to 1800khz. As I read the many messages on this from the Google
archive, it clearly borders on a nightmare to overcome when the only
degree of freedom the TRF designer has to work with is a variable
air capacitor. John Byrns is wrestling with this issue even as I
write, trying to find the magic formula.

When confronted with an intractable problem in design, it is time to
think outside the box. It is obvious we need to have more degrees of
freedom in tuning, but for continuous tuning all this does is add more
knobs to tweak, not unlike the TRF designs of the 1920's. Do we want
to go in that direction?

But since we observe the stations on the BCB are restricted to
specific frequencies, this means we don't *need* to have continuous
tuning, and from this paradigm shift the channel TRF idea springs
forth.

As I noted in a parallel message I just sent out, the channel TRF has
its problems for practical implementation, and it goes against the
almost 100 year paradigm of continuous tuning that is so ingrained in
BCB radio tuner design, but I think it solves that otherwise
intractable problem with TRF tube tuner design. But, if John Byrns
or someone else can discover the magic way to allow one degree of
freedom to give optimal enough bandpass design for a TRF tube tuner,
then that's the direction I'd recommend going, and not the channel
TRF approach, interesting as it is. (Of course, understandably many
still recommend super-het.)

Jon
  #6  
Old June 13th 04, 07:05 AM
Bill
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Jon Noring wrote:

Bill (exray) wrote:

Jon Noring wrote:



Nice to hear from you again, Bill!


Indeed, hi again.

I think the ultimate explanation is the desire for the tube tuner to
remain a pure TRF design, for audio quality purposes -- John Byrns
has discussed this as well


Firstly, I'm not getting the WHY this (TRF idea) is of such great
import. Conceptually its a nice idea to not add 'unnecessary' stages
but if one harkens back to why this was (and still is) the panacea to
overcome the TRF ills then maybe they shouldn't be categorically
discarded as bad things.

As soon as one decides the tube tuner is to be a pure TRF, then one is
instantly confronted with the very difficult problem in how to get
optimal bandpass characteristics for all the frequencies from 500khz
to 1800khz. As I read the many messages on this from the Google
archive, it clearly borders on a nightmare to overcome when the only
degree of freedom the TRF designer has to work with is a variable
air capacitor. John Byrns is wrestling with this issue even as I
write, trying to find the magic formula.


I'm of the mind that going pure TRF is not necessarily the answer to
your original request. But we can run with that for the sake of
discussion. There may well be some magic combination of ganging
inductors and caps but upon finding that we'll still have to weigh in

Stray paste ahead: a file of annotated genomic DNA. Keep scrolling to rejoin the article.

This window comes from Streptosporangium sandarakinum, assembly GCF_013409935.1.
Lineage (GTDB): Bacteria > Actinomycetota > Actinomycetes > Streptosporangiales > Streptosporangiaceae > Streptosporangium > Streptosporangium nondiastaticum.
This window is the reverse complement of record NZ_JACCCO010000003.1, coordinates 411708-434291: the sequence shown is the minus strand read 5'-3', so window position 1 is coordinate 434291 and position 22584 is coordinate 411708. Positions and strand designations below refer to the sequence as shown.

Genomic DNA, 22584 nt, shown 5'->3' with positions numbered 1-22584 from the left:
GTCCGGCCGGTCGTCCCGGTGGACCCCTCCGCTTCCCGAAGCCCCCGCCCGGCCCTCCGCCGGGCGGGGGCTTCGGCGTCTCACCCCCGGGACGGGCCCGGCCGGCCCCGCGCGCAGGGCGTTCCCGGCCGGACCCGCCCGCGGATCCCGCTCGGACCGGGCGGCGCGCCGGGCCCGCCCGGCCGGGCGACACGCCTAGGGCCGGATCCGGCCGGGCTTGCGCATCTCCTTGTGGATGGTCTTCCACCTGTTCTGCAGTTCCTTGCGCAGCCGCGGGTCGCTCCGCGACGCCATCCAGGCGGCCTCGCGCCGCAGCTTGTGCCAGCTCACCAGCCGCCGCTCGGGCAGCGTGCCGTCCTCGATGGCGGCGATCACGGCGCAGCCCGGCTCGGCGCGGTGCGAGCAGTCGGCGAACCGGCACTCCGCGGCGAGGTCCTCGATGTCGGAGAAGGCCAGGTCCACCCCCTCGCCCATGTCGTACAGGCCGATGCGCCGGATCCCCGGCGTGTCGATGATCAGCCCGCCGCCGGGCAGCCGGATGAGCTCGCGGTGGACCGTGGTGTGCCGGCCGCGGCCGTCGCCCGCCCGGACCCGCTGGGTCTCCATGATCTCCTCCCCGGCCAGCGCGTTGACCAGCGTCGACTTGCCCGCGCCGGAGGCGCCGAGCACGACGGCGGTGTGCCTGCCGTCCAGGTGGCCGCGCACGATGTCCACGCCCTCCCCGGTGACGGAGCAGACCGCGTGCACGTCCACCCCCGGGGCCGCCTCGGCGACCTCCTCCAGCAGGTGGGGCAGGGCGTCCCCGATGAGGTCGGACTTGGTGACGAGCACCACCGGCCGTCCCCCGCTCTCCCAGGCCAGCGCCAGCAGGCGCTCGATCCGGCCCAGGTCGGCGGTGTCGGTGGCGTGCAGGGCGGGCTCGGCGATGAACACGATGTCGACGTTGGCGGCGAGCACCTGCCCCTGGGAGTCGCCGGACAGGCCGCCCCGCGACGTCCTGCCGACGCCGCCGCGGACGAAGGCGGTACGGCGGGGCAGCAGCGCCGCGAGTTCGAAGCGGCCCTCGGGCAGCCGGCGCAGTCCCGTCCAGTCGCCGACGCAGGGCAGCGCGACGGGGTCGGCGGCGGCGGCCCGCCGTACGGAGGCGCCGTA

the cost, complexity, repeatability, performance, etc compared to a
superhet. Radio folk haven't reached that point yet in 80 odd years so
there's no disagreement to be found :-) And don't assume that radio
minds are in a 'box'. The crystal radio fanatics beat this issue to
death on a daily at a very sophisticated level.

When confronted with an intractable problem in design, it is time to
think outside the box. It is obvious we need to have more degrees of
freedom in tuning, but for continuous tuning all this does is add more
knobs to tweak, not unlike the TRF designs of the 1920's. Do we want
to go in that direction?


I don't...at least not for the purpose of hooking up something to my
home stereo for e-z audiophile listening.

But since we observe the stations on the BCB are restricted to
specific frequencies, this means we don't *need* to have continuous
tuning, and from this paradigm shift the channel TRF idea springs
forth.


I disagree 180 degrees. If BCB channels could be counted on as
equivalent building blocks maybe this would apply but we are talking
three octaves of frequency range.

As I noted in a parallel message I just sent out, the channel TRF has
its problems for practical implementation, and it goes against the
almost 100 year paradigm of continuous tuning that is so ingrained in
BCB radio tuner design, but I think it solves that otherwise
intractable problem with TRF tube tuner design. But, if John Byrns
or someone else can discover the magic way to allow one degree of
freedom to give optimal enough bandpass design for a TRF tube tuner,
then that's the direction I'd recommend going, and not the channel
TRF approach, interesting as it is. (Of course, understandably many
still recommend super-het.)


I fully understand what you are suggesting and all I can say is that
we've been there and done that. When I stated that you could build a
nice hi-q BCB circuit that would yield 3kc bandwidth at 550 and 25 kc
width at 1600 I wasn't exaggerating. Intuitively one might think that
hey, I'll twist the LC combo somehow and come back to the same Q across
the band simply doesn't work...either in numbers or worse still in
practice. I'd like to say you can't obtain a sharp 3kc bandwidth at
1600 with a simple LC circuit but thats too open-ended. Suffice it to
say that it ain't easy.

One can visualize some scenarios of mechanical (or electrical) ganging
of components that might approach this goal but that visualization
typically falls in the ditch once one tries to transfer the idea from
the brain to an actual breadboarded version of the concept.

Going back to some of the earlier filter flatness discussion, well toss